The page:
Mordechai & Esther as Masters of Emuna

In Megillat Esther we see this dual concept of emuna and trust demonstrated by Mordechai: 

וְכָל-עַבְדֵי הַמֶּלֶךְ אֲשֶׁר-בְּשַׁעַר הַמֶּלֶךְ, כֹּרְעִים וּמִשְׁתַּחֲוִים לְהָמָן–כִּי-כֵן”

“ צִוָּה-לוֹ הַמֶּלֶךְ; וּמָרְדֳּכַי–לֹא יִכְרַע, וְלֹא יִשְׁתַּחֲוֶ

“And all the king’s servants, that were in the king’s gate, bowed down, and prostrated themselves before Haman; for the king had so commanded concerning him. But Mordecai did not bow down, nor prostrate himself before him.” (Esther 3:2)


Moredechai’s courageous faith paved the way for all of us to be true believers. He showed us that even when you stand before the greatest challenges in life — when a death sentence hangs over your head — there is no reason to despair. Instead of surrendering to his fate or betraying his true self, Mordechai stands out as a symbol of faith. 

And he wasn’t just a spiritual soul, disconnected from the world around him. He had a tremendous sense of social responsibility to both Esther and Am Yisrael as a whole. 

“וַיְהִי אֹמֵן אֶת-הֲדַסָּה, הִיא אֶסְתֵּר בַּת-דֹּדוֹ–…וּבְמוֹת אָבִיהָ וְאִמָּהּ, לְקָחָהּ מָרְדֳּכַי לוֹ לְבַת”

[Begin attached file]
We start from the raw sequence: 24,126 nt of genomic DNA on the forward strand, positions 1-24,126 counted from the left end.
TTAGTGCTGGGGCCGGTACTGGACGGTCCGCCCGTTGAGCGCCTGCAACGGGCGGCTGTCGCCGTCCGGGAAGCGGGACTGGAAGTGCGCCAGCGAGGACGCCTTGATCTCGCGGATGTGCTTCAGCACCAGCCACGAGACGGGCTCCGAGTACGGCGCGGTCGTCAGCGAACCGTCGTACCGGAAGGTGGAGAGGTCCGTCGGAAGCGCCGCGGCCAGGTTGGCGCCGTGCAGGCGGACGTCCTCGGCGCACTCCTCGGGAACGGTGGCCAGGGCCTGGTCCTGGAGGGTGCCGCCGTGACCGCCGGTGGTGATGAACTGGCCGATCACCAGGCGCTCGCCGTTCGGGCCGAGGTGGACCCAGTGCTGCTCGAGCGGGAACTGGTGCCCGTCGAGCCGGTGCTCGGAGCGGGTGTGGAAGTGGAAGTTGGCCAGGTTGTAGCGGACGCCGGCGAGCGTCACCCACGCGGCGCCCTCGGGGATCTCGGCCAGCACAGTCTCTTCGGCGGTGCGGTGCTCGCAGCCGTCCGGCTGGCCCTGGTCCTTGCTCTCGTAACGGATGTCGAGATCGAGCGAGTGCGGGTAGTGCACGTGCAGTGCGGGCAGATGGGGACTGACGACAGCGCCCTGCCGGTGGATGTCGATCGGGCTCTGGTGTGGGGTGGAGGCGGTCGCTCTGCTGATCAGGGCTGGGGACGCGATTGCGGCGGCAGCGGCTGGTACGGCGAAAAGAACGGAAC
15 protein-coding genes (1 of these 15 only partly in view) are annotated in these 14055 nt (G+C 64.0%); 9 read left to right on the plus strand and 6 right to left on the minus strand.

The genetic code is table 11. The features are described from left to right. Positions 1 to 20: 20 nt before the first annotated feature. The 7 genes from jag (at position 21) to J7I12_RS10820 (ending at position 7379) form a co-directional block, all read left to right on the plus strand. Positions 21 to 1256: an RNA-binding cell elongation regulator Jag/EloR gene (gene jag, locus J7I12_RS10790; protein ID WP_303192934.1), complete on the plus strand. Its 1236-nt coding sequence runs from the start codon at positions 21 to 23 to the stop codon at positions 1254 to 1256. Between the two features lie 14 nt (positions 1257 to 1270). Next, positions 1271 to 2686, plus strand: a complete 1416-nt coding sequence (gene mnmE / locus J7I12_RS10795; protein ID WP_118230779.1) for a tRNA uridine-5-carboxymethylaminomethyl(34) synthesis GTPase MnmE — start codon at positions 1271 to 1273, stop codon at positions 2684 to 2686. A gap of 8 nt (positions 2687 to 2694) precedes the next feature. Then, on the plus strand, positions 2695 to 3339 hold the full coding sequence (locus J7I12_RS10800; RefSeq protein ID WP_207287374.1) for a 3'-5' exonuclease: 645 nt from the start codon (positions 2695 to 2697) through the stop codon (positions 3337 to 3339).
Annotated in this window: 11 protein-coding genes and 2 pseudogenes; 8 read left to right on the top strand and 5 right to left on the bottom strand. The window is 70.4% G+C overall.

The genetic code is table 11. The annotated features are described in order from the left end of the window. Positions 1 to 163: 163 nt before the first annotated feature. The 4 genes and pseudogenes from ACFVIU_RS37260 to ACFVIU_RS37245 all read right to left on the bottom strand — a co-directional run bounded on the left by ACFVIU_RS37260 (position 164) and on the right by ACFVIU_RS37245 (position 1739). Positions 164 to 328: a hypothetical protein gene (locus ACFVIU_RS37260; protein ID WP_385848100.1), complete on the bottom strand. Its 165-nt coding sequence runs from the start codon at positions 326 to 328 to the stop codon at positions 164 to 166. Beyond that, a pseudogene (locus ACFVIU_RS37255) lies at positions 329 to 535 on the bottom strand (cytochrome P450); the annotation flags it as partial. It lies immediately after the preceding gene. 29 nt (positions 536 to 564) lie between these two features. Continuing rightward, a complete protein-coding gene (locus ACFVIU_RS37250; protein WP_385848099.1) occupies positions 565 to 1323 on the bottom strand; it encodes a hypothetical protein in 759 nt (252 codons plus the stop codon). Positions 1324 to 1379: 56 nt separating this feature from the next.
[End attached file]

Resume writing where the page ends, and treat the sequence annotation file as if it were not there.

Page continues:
“And he brought up Hadassah, that is, Esther, his uncle’s daughter…and when her father and mother were dead, Mordecai took her for his own daughter.”

(Esther 2:7)


The megillah uses the verb omain, linguistically connected to both the concepts of coaching (think imunim – training), as well as faith (emuna). Mordechai did not just keep Esther fed and clothed, he was her faith coach. She had no one else in the world, so he passed on to her the deepest secret of life: he taught her to pray to God for emuna. 

It is through this intense yet simple training that Esther the orphan grows into the powerful queen we meet in the Purim story, the one who ultimately becomes capable of risking her life because she learned how to believe in herself and the God above. She knew that she had nothing to fear because she was asking for the one thing she was guaranteed to receive. 

Mishloach Manot as a trust-building tool